Forget the memory foam topper, feather bed and bed bug protector. Face it, no matter how many bedding enhancers you invest in, that saggy, smelly dorm cot will just never be comfortable. Instead, just spring for a brand new mattress, which will cost $89 compared to the $400+ needed to alter the yucky one in the dorm. But remember to get Twin XL. Even though kids manage to fit into normal-sized beds at home, the colleges have conspired with BB & B to scare you about the dire consequences of too-short sheets and force you to purchase all new bedding.

2. A pitch pipe
A capella competition is so fierce these days that your son or daughter will want to practice on the way to class.

3. Unlimited text plan
If your child has been sending 10,000 a day, he or she will now send 20,000. If you have a girl, you will be the lucky recipient. If you have a boy, look forward to one-word responses to your cheery questions, such as Yaaa.

4. Parking Permit
Much cheaper than a car. Can be bartered for free rides from all the students who have brought vehicles to campus but have nowhere to park.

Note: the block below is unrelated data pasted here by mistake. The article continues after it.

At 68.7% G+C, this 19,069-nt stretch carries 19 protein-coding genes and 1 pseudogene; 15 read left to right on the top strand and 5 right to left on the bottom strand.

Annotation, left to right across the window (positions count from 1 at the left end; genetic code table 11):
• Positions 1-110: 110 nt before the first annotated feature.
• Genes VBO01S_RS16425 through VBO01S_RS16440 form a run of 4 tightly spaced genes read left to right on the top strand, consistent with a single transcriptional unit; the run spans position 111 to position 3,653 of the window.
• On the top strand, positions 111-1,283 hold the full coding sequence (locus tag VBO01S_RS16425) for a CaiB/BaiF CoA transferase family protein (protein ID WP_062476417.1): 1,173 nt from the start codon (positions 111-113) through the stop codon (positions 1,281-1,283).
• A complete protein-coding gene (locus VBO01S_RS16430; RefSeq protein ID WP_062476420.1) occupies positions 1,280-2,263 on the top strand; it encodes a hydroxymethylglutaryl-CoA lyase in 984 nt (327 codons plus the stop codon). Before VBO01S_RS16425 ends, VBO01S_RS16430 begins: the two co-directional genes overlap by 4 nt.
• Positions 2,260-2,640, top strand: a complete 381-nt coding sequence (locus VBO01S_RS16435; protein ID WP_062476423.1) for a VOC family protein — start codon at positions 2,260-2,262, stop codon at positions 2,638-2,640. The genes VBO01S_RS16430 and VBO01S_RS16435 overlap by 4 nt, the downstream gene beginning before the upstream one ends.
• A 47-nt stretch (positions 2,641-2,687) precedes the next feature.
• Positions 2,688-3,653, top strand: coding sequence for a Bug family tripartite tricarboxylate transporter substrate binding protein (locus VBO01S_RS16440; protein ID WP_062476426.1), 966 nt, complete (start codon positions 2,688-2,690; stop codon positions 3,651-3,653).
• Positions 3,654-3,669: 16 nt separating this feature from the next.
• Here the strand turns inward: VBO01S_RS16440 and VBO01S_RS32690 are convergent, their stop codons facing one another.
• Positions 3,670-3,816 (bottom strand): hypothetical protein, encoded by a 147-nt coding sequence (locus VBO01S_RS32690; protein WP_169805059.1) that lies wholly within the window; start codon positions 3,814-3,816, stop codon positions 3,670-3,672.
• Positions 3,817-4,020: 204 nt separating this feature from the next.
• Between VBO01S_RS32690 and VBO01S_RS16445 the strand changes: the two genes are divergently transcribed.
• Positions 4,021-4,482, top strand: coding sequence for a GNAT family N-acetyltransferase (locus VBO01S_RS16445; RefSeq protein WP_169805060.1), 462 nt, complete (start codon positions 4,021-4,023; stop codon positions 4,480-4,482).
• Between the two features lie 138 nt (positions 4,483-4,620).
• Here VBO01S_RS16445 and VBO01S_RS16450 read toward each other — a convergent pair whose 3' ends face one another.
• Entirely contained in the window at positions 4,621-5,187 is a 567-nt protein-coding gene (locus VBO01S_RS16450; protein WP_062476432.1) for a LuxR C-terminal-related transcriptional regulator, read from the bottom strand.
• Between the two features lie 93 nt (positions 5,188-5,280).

5. Settlers of Catan
College students spend so much time playing this board game (a Germanic combination of Monopoly and Risk, but with sheep) that you will wish they would go back to playing video games.

6. “Find my iPhone” App
The most essential possession of them all. Just be sure that your kids know not to harrass the residents if the phone is located in a crack house.

7. Hot Pink Hair Dye
College students like to show their individuality, by going for the ombre-all-over/look… like everybody else.

8. Fake ID
Although highly fraudulent, it’s at the top of most students’ checklist, even above the shower caddy.

9. This phone number
To deal with the consequences of #8, the phone number of a local attorney.

10. A subscription to the Wall Street Journal
So students can keep track of all their high school friends who have dropped out of college after receiving seed money from angel investors.

Practical additions from HuffPo readers:

1. A dress up box – “Have two sons in college and
they always seem to be going to themed parties, so the
equivalent of the dress up box from nursery school would have
been a good thing to take.”

How could I have forgotten this? One of CJ’s first purchases was a Sponge Bob costume.

2. Rackraisers (for the daring) – “They appear to be out of stock everyplace I googled, but they raise the beds up to 25″ off the ground”

3. “Mosquito repellent if your child is heading east (it was a warm winter there). And as part of my new campaign to make the kid pay for more of his own stuff, I’m renting him out (only on weekends) to sleep in your son or daughter’s room — he’s a bit messy, but I can guarantee that his mosquito magnetism is so severe, that the annoying pests will never bite your child because they’ll be so happy biting mine.”